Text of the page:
WE THINK we are not just being hypersensitive when we say that there seems to be a pretty big difference these days between the way the press responds to a court decision upholding its First Amendment freedoms - and the way everyone else responds. Well, almost everyone else. The point is that what looks to us like a guarantee of the personal space required to do our job increasingly looks to others like a structure of special privileges, perks and exemptions that put the press beyond the reach of normal obligations and restraints. Another such decision - this one concerning liberal - was reached by a Federal Appeals Court in New York on Monday. And on the theory that there may not be unanimity on this thing (there wasn't even unanimity on the bench, the decision being 2 to 1), we will try to explain why we think the ruling was useful and wise.
The libel suit had been brought against CBS by former Army Lieut. Col. Anthony Herbert; he was the subject of a CBS program called "The Selling of Colonel Herbert," which questioned the veracity of some of the charges the disaffected colonel had been making about the military with whom he served in Vietnam. The case itself still has not been settled. What has been settled, unless Col. Herbert decides to appeal the ruling to the Supreme Court, is this: It is off-limits to the plaintiff in a libel case to inquire into a journalist-defendant's thoughts and opinions at the time he was putting together the offending story in order to establish the journalist's motives. The lower court judge had said Col. Herbert's attorneys could make such inquiries of a producer of "The Selling of Colonel Herbert." The Appeals Court said they could not.
The libel law, as it has been interpreted by the Supreme Court in its famous Sullivan decision and subsequent rulings, uses "malice" as the standard for determing liability. If you are a "public figure," as Col. Herbert is, and you wish to establish that you have been libeled, you must prove that the defendant knew that a damaging statement was false or had reckless disregard for the truth or falsity of the statement - such as failing to try to verify the defamatory material in the face of serious doubts about its truthfulness. You must establish, in other words, that the defendant was acting in bad faith.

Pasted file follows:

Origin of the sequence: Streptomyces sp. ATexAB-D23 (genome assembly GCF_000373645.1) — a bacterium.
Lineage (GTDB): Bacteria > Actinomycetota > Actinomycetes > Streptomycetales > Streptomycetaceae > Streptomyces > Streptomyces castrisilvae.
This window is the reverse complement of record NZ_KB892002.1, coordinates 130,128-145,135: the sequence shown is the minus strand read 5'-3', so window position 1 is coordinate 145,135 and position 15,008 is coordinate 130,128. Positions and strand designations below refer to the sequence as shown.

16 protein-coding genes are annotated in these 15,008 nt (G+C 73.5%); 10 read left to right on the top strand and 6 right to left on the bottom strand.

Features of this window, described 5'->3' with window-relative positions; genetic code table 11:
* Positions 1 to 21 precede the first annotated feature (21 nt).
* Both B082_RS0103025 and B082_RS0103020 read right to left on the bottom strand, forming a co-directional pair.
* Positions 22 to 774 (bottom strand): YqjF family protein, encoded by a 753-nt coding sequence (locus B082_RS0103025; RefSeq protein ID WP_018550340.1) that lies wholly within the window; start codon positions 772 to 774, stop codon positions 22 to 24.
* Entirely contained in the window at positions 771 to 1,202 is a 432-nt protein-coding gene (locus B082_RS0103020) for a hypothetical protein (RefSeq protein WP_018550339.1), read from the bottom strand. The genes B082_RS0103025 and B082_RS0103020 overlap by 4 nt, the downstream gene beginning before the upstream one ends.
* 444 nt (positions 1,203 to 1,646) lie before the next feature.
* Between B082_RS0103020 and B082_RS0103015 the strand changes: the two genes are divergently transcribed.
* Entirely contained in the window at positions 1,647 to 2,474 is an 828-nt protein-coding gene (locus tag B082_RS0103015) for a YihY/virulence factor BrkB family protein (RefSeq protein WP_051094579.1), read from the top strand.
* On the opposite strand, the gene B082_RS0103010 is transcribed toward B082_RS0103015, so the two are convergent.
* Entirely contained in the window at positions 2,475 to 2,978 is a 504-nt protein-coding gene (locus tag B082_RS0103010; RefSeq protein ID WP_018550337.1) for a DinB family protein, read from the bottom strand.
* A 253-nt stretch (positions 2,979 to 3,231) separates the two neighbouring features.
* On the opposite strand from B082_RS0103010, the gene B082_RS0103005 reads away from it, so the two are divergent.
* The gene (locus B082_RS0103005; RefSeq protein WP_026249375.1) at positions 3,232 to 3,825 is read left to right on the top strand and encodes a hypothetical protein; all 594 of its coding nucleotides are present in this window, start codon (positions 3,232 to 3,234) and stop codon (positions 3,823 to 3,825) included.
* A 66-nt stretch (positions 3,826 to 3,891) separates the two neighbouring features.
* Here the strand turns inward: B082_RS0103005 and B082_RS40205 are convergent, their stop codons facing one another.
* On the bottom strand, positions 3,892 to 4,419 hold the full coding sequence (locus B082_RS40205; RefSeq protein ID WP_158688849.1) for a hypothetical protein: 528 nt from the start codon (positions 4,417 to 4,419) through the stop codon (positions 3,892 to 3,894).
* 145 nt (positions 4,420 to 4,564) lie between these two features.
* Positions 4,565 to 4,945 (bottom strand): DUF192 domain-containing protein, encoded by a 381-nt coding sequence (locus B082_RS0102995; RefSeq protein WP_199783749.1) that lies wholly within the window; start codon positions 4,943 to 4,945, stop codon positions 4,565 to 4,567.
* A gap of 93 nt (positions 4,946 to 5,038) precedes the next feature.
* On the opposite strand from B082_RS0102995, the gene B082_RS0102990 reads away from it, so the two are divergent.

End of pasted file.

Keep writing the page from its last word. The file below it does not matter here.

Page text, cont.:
Clearly, then, on grounds of practicality and efficiency, ther is an argument to be made for questioning the journalist-defendant about his motives. But there are strong reasons for ruling out this kind of inquiry, and Judge Irving R. Kaufman, who wrote the Appeals Court's decision, made them. Judge Kaufman observed that the producer in question had provided a great deal of material for the plaintiff to review and had "answered innumerable questions about what he knew, or had seen; whom he had interviewed; intimate details of his discussions with interviewees; and the form and frequency of his communications with sources." But he had drawn the line at "a small number of questions relating to his beliefs, opinions, intent and conclusions in preparing the program." In pronouncing this line to have been the correct one, Judge Kaufman said that a court ruling otherwise would have been "condoning judicial review of the editor's thought processes. Such an inquiry, which on its face would be virtually boundless, endangers a constitutionally protected realm, and unquestionably puts a freeze on the free interchange of ideas within the newsroom."
It is, we will readily grant, easier to be in favor of a free and untrammeled press than it is to love the journalists who constitute it. In fact, we suspect that a lot of people would find it easier to swallow Judge Kaufman's opinion if it didn't mean also swallowing a measure of freedom and ease for a noisy, pushy, growly press. But that, alas, has something to do with the democratic condition. Sometimes you have to make choices. And the New York Appeals Court made the right one.